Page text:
The industry also struggles to attract women, who only make up 7% of all drivers. These obstacles knock out a significant portion of the eligible workforce, putting more strain on existing truck drivers who feel forced to retire early.
Long-haul truck driving can be stressful and isolating because some workers are away from their homes and families for one or two weeks at a time. Many drivers prefer occupations that support work-life balance and alleviate job stress.
Truck Driver Shortage Supply Chain Solutions
Despite the truck driver shortage, it’s important for your business to stay efficient and deliver goods on time. Without a resilient logistics operation, keeping your productivity levels high can be challenging. A lack of drivers can also seriously impact your company’s success, especially for cross-border shipments between the United States and Canada.
Because the driver shortage results from a complex mix of issues, there may not be one ultimate solution. Here are a few different practices you — and the industry as a whole — can implement to focus on controllable issues and help reduce shortages and inflation.
- Attract new hires: Paying for training, schooling and CDLs can help attract new drivers. You can also appeal to under-represented demographics for drivers, including women, veterans and minorities.
- Implement shorter routes: Improving the truck driver culture by decreasing time on the road can make the lifestyle more appealing to new and existing drivers. Add more drop-off points for shorter routes to keep drivers localized and reduce costs.
- Adjust pay: Include safety and signing bonuses and labor fees for drivers who unload their freight. You can also pay drivers by the hour and offer comprehensive benefits packages including 401(k) and tuition reimbursement.
- Enhance onboarding processes: Once you hire drivers, ensure they feel like a valued member of your company and check in with them regularly to strengthen your relationship and the workplace environment.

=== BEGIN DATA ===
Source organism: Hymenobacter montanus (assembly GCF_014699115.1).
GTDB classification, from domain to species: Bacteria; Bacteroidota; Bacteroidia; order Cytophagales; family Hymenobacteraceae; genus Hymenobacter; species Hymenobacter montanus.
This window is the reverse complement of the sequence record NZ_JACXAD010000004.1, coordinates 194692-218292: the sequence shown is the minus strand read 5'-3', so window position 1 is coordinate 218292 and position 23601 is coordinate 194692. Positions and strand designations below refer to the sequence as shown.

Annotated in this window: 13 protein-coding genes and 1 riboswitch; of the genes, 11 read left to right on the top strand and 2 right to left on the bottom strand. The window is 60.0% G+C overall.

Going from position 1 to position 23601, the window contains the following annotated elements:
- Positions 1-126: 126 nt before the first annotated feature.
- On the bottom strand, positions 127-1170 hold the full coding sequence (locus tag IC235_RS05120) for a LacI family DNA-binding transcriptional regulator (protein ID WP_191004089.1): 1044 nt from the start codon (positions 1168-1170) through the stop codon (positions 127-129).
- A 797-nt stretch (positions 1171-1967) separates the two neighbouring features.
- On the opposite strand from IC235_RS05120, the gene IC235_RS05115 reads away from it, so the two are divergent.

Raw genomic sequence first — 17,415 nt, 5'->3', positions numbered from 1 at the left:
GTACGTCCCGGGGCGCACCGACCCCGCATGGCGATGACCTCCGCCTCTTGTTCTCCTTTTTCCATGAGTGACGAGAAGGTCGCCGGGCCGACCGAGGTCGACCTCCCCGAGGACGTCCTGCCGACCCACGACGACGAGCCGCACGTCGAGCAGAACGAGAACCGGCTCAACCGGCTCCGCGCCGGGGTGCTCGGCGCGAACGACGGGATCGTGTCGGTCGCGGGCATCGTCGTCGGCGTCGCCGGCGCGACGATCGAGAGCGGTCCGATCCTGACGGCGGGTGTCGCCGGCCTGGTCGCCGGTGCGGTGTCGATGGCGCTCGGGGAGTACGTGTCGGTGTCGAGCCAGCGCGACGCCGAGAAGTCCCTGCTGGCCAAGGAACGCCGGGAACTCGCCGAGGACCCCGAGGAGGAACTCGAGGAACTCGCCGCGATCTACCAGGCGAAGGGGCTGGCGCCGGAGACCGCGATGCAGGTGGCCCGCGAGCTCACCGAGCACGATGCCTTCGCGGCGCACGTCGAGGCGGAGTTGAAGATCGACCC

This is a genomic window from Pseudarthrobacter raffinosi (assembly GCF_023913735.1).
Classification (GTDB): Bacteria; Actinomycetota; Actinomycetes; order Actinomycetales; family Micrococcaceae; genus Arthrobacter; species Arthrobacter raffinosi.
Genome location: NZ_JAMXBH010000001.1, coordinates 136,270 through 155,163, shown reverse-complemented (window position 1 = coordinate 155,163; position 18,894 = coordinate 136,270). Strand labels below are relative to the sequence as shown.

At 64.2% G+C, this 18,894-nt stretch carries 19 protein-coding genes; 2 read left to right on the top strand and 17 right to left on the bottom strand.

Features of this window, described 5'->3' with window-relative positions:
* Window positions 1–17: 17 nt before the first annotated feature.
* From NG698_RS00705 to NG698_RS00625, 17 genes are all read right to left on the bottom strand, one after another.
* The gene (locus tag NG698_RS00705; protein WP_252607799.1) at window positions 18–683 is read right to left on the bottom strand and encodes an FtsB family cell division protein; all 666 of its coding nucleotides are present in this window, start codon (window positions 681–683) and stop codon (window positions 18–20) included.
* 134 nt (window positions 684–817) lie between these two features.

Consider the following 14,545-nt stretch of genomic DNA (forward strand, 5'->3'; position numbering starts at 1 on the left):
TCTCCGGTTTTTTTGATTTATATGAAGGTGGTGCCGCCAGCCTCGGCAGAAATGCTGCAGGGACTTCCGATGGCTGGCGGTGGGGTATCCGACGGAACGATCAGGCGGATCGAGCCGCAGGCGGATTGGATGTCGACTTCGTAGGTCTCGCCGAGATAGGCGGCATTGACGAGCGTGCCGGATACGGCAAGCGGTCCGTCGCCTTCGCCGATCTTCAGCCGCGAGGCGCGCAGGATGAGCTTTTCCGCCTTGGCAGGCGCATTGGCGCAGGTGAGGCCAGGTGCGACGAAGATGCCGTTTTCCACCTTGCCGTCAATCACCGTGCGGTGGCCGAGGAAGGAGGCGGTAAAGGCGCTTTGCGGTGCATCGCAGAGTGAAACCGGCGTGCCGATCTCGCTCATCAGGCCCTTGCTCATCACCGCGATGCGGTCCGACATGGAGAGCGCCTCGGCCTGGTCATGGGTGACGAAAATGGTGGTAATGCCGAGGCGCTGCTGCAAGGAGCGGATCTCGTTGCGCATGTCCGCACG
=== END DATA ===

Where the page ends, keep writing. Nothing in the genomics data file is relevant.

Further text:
- Lower driving age: The minimum federal age to drive commercially across state lines is 21, which makes it challenging to hire young drivers and eliminates a large pool of eligible workers. Lowering the minimum age opens more positions for 18-to 20-year-old drivers.
- Incorporate transportation management solutions: One of the best ways to keep up with demand during this time is implementing logistics solutions to improve operations within a network of shipping providers. When partnering with an assembled distribution company, you can save time and money through truck driver shortage supply chain management.
Contact Purolator International for Transportation Management
Ensuring your shipments make it on time to their destinations across the country and into Canada can be challenging with a driver shortage. With Purolator International, your business can benefit from custom transportation management solutions that provide metrics and tools to refine your shipments and adjust your supply chain.
We have the expertise and resource to help your shipments arrive efficiently and safely. We also take the time to understand your business needs and build solutions that meet your needs. We provide broad coverage, fast transit times and competitive pricing all wrapped in PuroTouch — the highest level of customer service and proactive transportation management in the business.
Contact us today to learn more about our supply chain services.